ElectricMonk wrote:Calling an armed robbery an attack is not technically correct if only threats of violence are employed.

That is legally incorrect.

ElectricMonk wrote:But if the intended victim starts fighting back, ideally only the attacker is hurt, more likely he himself or both are.

That is contradicted by government data. Fighting back results in fewer injuries than not resisting.

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Re: 2nd Amendment

Postby JO 753 » Sat May 02, 2015 8:10 am

Tom-Palven wrote:
JO 753 wrote:The point being that gunz arent so great for self defense.


And wine may not be the best thing for one's health.

Should prohibitionists make the rules, or are people born free to choose?


If it were ONLY criminalz initiating all shooting events, there woud be less to argue about. And if there were no inosent bystanderz getting shot, and the 'good guy with a gun' won the confrontation well over haf the time, then thered be nothing to argue about. This iz not the case.

Everybody iz being forced to partisipate in this activity to sum degree, often having their livez taken away, even if they never payed any attention to it.
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Re: 2nd Amendment

Postby Tom Palven » Sat May 02, 2015 8:17 pm

Has everyone seen the movie Death Wish with Charles Bronson?

It's very well done, but real gun-haters probably wouldn't like it.

http://dvd.netflix.com/Movie/Death-Wish ... kid=222336
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Re: 2nd Amendment

Postby Gawdzilla Sama » Sat May 02, 2015 9:13 pm

ElectricMonk wrote:Following Jo's point.
because of this, conflicts with armed participants escalate much more quickly, because everyone realizes how important it is to be the first one to draw.

Yeah, everybody wants to go Solo. 8-)
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Re: 2nd Amendment

Postby JO 753 » Sun May 03, 2015 1:20 am

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Re: 2nd Amendment

Postby OlegTheBatty » Sun May 03, 2015 1:55 am

Gawdzilla Sama wrote:
ElectricMonk wrote:Following Jo's point.
because of this, conflicts with armed participants escalate much more quickly, because everyone realizes how important it is to be the first one to draw.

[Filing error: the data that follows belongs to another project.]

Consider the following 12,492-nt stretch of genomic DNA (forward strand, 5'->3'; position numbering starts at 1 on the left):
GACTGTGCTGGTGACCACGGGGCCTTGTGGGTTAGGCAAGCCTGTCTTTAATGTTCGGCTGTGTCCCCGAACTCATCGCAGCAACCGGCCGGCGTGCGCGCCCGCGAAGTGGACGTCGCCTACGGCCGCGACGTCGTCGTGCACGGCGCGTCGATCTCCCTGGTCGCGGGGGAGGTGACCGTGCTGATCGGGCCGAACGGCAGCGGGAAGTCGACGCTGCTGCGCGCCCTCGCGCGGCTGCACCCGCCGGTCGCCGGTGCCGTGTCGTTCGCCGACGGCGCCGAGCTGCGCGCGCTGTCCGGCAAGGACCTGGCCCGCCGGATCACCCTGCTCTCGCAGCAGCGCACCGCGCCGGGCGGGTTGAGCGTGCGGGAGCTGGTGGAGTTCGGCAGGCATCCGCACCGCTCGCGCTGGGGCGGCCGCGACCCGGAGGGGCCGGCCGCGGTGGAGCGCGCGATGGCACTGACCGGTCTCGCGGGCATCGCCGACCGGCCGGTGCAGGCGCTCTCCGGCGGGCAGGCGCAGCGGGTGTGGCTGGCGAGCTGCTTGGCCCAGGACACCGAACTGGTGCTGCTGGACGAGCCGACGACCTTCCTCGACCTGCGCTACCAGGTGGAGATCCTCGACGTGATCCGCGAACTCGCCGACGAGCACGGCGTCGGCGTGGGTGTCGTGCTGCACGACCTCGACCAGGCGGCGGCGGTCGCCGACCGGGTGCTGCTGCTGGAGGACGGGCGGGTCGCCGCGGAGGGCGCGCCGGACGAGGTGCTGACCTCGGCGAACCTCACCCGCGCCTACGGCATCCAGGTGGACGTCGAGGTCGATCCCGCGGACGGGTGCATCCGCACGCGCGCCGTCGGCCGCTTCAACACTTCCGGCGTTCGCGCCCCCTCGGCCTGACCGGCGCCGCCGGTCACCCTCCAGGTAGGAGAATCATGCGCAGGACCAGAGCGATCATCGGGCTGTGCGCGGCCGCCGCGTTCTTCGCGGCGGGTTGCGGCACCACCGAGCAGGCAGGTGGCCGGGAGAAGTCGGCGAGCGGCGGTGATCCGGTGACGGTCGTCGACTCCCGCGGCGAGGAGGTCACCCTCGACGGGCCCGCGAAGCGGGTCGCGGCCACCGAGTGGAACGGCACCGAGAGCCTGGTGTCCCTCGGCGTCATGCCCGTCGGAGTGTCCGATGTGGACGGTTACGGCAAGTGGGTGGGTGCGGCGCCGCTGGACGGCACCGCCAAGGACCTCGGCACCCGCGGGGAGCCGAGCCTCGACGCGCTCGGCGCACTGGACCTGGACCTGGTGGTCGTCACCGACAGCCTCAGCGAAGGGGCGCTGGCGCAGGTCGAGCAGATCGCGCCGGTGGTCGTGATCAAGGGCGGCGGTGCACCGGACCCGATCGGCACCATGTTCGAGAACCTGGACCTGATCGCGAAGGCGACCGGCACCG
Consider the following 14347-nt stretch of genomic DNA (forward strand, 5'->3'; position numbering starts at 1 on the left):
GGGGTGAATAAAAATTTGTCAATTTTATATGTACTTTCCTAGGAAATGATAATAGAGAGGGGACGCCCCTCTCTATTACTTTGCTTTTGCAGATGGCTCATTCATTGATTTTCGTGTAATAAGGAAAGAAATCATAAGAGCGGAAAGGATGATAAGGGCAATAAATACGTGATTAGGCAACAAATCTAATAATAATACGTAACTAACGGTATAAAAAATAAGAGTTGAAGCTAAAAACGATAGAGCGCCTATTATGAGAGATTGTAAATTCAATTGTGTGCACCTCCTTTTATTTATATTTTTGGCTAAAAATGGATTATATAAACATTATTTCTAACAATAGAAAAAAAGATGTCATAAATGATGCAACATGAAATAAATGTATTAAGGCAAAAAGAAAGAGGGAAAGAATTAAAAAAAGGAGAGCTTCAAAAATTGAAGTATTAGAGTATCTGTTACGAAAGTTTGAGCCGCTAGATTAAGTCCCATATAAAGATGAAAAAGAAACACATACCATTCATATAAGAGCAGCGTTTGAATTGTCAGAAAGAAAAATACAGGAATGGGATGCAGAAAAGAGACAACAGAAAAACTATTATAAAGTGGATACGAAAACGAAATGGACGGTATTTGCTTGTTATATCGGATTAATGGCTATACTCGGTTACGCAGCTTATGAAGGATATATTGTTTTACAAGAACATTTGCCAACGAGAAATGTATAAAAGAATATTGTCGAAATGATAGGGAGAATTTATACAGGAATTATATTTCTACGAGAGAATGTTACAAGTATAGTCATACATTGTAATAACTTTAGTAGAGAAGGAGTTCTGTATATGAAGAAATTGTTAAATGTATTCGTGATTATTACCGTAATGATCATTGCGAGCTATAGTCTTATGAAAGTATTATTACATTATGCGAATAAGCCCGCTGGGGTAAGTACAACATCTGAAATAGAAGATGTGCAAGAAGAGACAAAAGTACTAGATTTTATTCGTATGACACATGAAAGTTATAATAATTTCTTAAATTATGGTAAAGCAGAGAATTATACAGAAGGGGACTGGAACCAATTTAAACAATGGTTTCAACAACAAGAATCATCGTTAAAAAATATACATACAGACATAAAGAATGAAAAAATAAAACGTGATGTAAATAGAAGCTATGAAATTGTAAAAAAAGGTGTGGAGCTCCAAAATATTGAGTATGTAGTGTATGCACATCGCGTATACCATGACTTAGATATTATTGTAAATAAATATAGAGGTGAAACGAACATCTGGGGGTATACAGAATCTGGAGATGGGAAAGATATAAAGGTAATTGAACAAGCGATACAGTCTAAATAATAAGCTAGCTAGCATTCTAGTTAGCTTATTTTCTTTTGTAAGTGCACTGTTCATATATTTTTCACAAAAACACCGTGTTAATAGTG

Yeah, everybody wants to go Solo. 8-)

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Re: 2nd Amendment

Postby xouper » Thu May 07, 2015 12:06 am

ElectricMonk wrote:You are making unwarranted assumptions here: just because someone is threatened does not mean he would be hurt:

The assumption is not always unwarranted. Example: Ana Charle.

http://www.nydailynews.com/new-york/nyc-crime/murdered-homeless-shelter-director-asked-security-article-1.2206108

... On Monday night, police say a former resident of the Bronx shelter forced her [Ana Charle] to strip naked, tried to rape her in her car and then shot her dead just blocks from her job as she tried to run away.

... On Monday night, Charle was walking to her car one block from the Bronx Blvd. shelter. West Spruill waited with a .40-caliber handgun and her license plate written on a piece of paper, cops said.

A video montage cobbled from security cameras captured ex-con Spruill, 39, lying in wait for Charle, said Chief of Detectives Robert Boyce. ...


The following editorial is from: http://fff.org/2015/05/04/gun-control-killed-ana-charle/

Jacob G Hornberger wrote:As I have written so many times in the past, kidnappers, rapists, and murderers don’t give a hoot about gun-control laws. New York’s strict gun-control laws certainly didn’t dissuade Charle’s killer from possessing a gun and using it against her. He obviously didn’t say to himself, “My gosh, I can’t use a gun to kidnap and kill this woman because that would be illegal.” At the risk of belaboring the obvious, if a person is willing to violate laws against kidnapping, murder, and rape, he’s also willing to violate gun-control laws.

But New York’s gun-control laws are extremely effective in prohibiting peaceful, law-abiding people like Ana Charle from defending themselves against kidnappers, rapists, and murderers. By making it illegal for them to carry a weapon to defend themselves, the gun-control laws make them easy targets for violent criminals.

Compare what happened to Ana Charle with what happened to Dinah Burns. Burns was out walking her dog on a path when she encountered two men with a baseball bat, one of whom said, “You’re coming with us.” The Ohio woman pulled out her concealed handgun and said, “I have this and I’m not afraid to use it.” The men backed off and left the scene.

Without her gun, there is little doubt that Burns would have met the same type of fate that Charle met.

I have nothing to add. That pretty much says what I want to say to those who took away Ana's right to carry a gun to defend herself. Gun control did not stop the bad guy.

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Re: 2nd Amendment

Postby JO 753 » Thu May 07, 2015 4:55 am

Exampl 1 iz no good. It iz assuming that comprehensiv gun control will fail to reduse proliferation, allowing the bad guyz to alwayz hav eazy akses to gunz.